Lisp is Weird

2012/11/22 11:35

I spent a bit of time wrestling with this old elisp code in my .emacs file to get it working again. It broke in the intervening 9 years since I first wrote it. Anyone who says Software Rot doesn't exist, hasn't given it enough time...

; AKA (Also Known As)
; I need to be able to duplicate files across mutliple directories but I 
; don't have an 'ln -s' facility in my OS.
; If I edit a file in one location, I want those edits to also be saved to 
; another location automatically.
(defvar aka-list (make-hash-table :test 'equal))
(defun aka-hook ()
   (lambda (source targets) 
     ;; if the current file matches an entry in the aka-list lookup table...
     (if (string-match source buffer-file-name) 
         ;; loop over each target file/dir
         (while targets 
           (setq target (car targets))  ;; current target
           (setq targets (cdr targets)) ;; ensure loop ends
           (setq mirrored 
                 (concat target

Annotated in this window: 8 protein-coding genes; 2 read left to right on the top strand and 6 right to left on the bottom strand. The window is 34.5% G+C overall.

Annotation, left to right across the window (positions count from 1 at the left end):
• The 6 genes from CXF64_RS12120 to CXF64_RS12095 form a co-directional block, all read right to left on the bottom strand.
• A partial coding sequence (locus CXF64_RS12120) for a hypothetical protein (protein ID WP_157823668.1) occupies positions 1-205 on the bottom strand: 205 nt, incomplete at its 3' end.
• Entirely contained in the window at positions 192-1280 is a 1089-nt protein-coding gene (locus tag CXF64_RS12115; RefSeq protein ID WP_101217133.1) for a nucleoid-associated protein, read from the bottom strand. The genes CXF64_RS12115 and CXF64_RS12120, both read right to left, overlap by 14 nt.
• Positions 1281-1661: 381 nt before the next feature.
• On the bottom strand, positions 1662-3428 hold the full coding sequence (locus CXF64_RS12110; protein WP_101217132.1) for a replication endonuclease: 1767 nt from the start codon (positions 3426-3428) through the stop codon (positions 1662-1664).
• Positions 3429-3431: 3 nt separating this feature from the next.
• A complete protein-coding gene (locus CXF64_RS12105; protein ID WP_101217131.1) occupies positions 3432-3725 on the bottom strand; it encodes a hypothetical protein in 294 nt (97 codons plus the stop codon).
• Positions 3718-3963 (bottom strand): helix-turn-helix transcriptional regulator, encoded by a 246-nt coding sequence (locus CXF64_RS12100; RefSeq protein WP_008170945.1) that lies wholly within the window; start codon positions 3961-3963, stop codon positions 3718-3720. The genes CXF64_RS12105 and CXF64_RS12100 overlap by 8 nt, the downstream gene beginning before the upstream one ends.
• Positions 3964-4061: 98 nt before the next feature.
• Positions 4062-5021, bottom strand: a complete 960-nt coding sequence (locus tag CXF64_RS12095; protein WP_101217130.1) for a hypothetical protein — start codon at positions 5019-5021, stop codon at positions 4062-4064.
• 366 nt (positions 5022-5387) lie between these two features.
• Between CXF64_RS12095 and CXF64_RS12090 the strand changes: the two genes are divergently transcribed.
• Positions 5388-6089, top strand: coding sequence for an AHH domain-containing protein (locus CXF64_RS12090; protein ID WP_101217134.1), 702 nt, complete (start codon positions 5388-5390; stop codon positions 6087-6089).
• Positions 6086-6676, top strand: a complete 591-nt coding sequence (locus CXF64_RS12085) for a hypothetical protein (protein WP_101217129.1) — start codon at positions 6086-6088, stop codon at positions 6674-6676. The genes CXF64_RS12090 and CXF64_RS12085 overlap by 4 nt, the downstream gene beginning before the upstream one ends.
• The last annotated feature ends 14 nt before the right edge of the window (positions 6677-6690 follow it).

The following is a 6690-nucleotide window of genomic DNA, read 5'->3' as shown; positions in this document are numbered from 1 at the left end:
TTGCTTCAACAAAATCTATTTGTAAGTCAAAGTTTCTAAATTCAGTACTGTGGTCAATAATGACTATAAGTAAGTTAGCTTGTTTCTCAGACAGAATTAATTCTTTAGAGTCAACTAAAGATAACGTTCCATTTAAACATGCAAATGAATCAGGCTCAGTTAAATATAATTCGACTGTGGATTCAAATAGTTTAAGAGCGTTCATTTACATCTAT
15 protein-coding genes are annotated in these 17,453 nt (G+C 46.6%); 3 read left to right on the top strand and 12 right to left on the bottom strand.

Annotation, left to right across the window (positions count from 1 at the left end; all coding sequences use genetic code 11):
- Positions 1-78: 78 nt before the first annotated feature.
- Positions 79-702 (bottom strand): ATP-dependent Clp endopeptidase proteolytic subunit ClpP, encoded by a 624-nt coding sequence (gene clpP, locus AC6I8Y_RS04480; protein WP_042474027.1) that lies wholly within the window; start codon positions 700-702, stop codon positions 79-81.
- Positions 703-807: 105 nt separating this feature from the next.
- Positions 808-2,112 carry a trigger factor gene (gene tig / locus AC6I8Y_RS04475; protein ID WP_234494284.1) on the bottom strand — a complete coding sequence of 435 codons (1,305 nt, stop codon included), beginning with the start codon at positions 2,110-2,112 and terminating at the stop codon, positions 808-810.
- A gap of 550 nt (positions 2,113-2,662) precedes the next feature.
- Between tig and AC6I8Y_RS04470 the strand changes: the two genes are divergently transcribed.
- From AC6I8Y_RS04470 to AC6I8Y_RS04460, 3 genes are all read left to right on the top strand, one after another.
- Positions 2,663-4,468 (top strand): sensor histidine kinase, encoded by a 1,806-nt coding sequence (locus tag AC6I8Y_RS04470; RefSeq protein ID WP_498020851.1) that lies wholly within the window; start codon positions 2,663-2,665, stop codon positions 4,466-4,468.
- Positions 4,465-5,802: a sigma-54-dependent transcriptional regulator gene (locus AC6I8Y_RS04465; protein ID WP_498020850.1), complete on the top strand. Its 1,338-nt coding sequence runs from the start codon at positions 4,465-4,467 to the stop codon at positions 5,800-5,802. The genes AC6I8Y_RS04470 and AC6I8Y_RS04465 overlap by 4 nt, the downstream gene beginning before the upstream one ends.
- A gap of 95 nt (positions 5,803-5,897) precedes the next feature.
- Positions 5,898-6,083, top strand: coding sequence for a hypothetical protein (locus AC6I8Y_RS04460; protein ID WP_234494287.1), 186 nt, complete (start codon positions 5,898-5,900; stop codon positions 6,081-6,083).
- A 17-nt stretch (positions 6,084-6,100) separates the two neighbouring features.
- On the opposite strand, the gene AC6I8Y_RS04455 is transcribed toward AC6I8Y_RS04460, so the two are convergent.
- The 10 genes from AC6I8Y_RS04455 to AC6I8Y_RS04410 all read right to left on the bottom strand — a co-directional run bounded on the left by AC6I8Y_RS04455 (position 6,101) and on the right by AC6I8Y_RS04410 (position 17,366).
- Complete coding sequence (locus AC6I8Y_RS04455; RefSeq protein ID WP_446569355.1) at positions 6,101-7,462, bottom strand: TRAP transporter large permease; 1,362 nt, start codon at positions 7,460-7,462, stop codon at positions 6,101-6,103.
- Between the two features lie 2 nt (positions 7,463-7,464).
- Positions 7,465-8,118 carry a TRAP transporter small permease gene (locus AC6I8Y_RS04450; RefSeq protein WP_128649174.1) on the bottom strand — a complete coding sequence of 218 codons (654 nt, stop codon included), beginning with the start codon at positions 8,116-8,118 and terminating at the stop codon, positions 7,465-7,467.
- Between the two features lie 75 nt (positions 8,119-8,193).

(mapconcat 'identity 
                                    (split-string buffer-file-name source) "")))
           (message (concat "duplicating " buffer-file-name " to " mirrored))
           ;; need to retain buffer file name 
           (setq old buffer-file-name)
           (copy-file buffer-file-name mirrored 't)
           (setq buffer-file-name old)
           );; end targets loop
       ) ;; end if match
     );; end lambda
(add-hook 'after-save-hook 'aka-hook)
; To add a new hard link (works with directories or files)
; (puthash "c:/src" '("c:/mirror1" "c:/mirror2") aka-list)
; (puthash "c:/main.c" '("c:/main_bak.c") aka-list)

... Perl gets a hard time for being unreadable but there's no getting around it - Lisp is just plain weird. I can just about understand this code - I'm not particularly proud of it but it works. Those bloody round brackets make editing a nightmare. It's just too easy to make mistakes and too difficult to interpret the structure / flow-control. Maybe I'm just making the standard newbie mistakes all lisp novices make - I still haven't had that flash of insight true enlightened lispers claim. In the meantime I'm glad there are other curly-braced functional languages (Javascript) out there.


Lisp, Javascript, Emacs